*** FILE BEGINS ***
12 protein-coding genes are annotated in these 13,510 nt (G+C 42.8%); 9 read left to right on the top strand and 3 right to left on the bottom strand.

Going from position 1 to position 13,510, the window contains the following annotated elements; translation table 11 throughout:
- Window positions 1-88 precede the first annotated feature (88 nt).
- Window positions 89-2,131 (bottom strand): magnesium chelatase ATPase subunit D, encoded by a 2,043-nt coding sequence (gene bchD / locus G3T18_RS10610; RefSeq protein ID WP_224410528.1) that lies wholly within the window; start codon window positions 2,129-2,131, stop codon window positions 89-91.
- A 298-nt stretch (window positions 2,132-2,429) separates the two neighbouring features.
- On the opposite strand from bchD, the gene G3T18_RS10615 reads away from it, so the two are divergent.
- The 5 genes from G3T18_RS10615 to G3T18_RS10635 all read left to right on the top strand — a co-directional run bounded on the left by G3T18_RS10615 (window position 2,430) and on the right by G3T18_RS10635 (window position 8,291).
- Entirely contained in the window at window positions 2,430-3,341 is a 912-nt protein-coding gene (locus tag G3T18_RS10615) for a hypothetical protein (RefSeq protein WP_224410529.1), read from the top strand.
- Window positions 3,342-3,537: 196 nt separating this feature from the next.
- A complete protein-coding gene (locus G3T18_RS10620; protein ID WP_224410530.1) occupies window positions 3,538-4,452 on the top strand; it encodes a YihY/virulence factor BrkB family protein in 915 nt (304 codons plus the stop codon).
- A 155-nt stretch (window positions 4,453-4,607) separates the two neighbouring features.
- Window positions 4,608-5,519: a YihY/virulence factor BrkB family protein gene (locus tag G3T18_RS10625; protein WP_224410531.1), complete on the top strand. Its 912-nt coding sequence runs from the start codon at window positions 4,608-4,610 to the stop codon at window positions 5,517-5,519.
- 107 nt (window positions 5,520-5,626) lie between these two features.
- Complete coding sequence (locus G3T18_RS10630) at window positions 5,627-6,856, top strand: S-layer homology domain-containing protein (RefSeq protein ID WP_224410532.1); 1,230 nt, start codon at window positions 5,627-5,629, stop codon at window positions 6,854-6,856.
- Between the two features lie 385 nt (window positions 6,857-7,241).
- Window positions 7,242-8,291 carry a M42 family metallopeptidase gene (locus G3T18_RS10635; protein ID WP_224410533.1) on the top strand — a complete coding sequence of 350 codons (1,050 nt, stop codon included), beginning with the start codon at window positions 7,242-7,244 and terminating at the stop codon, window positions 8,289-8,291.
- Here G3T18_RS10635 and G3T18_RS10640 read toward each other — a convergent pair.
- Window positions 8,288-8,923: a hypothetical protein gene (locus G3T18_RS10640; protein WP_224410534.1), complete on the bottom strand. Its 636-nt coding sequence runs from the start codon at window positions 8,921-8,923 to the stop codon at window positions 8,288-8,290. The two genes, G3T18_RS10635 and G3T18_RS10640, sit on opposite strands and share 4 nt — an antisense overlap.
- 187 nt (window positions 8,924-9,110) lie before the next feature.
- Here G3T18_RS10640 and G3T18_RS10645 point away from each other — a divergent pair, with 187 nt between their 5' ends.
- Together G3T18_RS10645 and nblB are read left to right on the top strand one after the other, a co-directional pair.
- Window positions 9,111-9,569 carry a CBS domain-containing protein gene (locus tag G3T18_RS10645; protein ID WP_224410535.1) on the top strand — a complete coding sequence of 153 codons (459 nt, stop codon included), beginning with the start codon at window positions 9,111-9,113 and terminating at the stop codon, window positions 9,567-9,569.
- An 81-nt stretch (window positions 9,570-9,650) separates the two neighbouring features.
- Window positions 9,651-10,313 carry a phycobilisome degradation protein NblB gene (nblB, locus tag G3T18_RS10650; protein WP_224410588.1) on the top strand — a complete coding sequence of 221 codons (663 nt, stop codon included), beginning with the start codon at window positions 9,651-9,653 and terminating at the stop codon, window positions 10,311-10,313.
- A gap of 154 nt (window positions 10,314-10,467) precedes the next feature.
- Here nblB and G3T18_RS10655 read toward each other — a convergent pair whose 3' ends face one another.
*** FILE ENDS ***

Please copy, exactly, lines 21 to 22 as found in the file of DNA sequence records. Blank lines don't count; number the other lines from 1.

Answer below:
- Together G3T18_RS10645 and nblB are read left to right on the top strand one after the other, a co-directional pair.
- Window positions 9,111-9,569 carry a CBS domain-containing protein gene (locus tag G3T18_RS10645; protein ID WP_224410535.1) on the top strand — a complete coding sequence of 153 codons (459 nt, stop codon included), beginning with the start codon at window positions 9,111-9,113 and terminating at the stop codon, window positions 9,567-9,569.